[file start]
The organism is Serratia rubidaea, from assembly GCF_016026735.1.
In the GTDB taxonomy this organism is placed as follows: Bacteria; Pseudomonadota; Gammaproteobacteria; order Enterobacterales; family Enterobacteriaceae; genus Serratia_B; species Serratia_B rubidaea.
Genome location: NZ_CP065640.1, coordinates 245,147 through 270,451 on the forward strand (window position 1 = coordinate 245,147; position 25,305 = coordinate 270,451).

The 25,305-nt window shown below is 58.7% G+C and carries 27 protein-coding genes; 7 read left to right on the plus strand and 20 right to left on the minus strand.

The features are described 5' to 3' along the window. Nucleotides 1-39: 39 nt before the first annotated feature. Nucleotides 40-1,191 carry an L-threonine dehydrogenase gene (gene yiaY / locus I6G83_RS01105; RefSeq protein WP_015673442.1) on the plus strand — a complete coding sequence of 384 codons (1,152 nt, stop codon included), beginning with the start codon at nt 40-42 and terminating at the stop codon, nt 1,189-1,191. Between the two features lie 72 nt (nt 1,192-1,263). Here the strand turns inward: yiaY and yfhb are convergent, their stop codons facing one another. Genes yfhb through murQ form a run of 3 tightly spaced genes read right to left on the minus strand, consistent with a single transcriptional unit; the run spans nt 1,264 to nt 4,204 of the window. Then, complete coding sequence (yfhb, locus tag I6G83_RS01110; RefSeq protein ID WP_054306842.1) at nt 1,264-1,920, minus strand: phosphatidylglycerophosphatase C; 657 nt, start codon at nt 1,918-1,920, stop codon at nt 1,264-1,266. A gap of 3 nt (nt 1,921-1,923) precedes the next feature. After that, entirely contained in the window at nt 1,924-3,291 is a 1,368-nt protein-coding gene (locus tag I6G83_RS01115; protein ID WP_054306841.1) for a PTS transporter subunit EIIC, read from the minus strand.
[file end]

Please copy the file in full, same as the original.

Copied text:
The organism is Serratia rubidaea, from assembly GCF_016026735.1.
In the GTDB taxonomy this organism is placed as follows: Bacteria; Pseudomonadota; Gammaproteobacteria; order Enterobacterales; family Enterobacteriaceae; genus Serratia_B; species Serratia_B rubidaea.
Genome location: NZ_CP065640.1, coordinates 245,147 through 270,451 on the forward strand (window position 1 = coordinate 245,147; position 25,305 = coordinate 270,451).

The 25,305-nt window shown below is 58.7% G+C and carries 27 protein-coding genes; 7 read left to right on the plus strand and 20 right to left on the minus strand.

The features are described 5' to 3' along the window. Nucleotides 1-39: 39 nt before the first annotated feature. Nucleotides 40-1,191 carry an L-threonine dehydrogenase gene (gene yiaY / locus I6G83_RS01105; RefSeq protein WP_015673442.1) on the plus strand — a complete coding sequence of 384 codons (1,152 nt, stop codon included), beginning with the start codon at nt 40-42 and terminating at the stop codon, nt 1,189-1,191. Between the two features lie 72 nt (nt 1,192-1,263). Here the strand turns inward: yiaY and yfhb are convergent, their stop codons facing one another. Genes yfhb through murQ form a run of 3 tightly spaced genes read right to left on the minus strand, consistent with a single transcriptional unit; the run spans nt 1,264 to nt 4,204 of the window. Then, complete coding sequence (yfhb, locus tag I6G83_RS01110; RefSeq protein ID WP_054306842.1) at nt 1,264-1,920, minus strand: phosphatidylglycerophosphatase C; 657 nt, start codon at nt 1,918-1,920, stop codon at nt 1,264-1,266. A gap of 3 nt (nt 1,921-1,923) precedes the next feature. After that, entirely contained in the window at nt 1,924-3,291 is a 1,368-nt protein-coding gene (locus tag I6G83_RS01115; protein ID WP_054306841.1) for a PTS transporter subunit EIIC, read from the minus strand.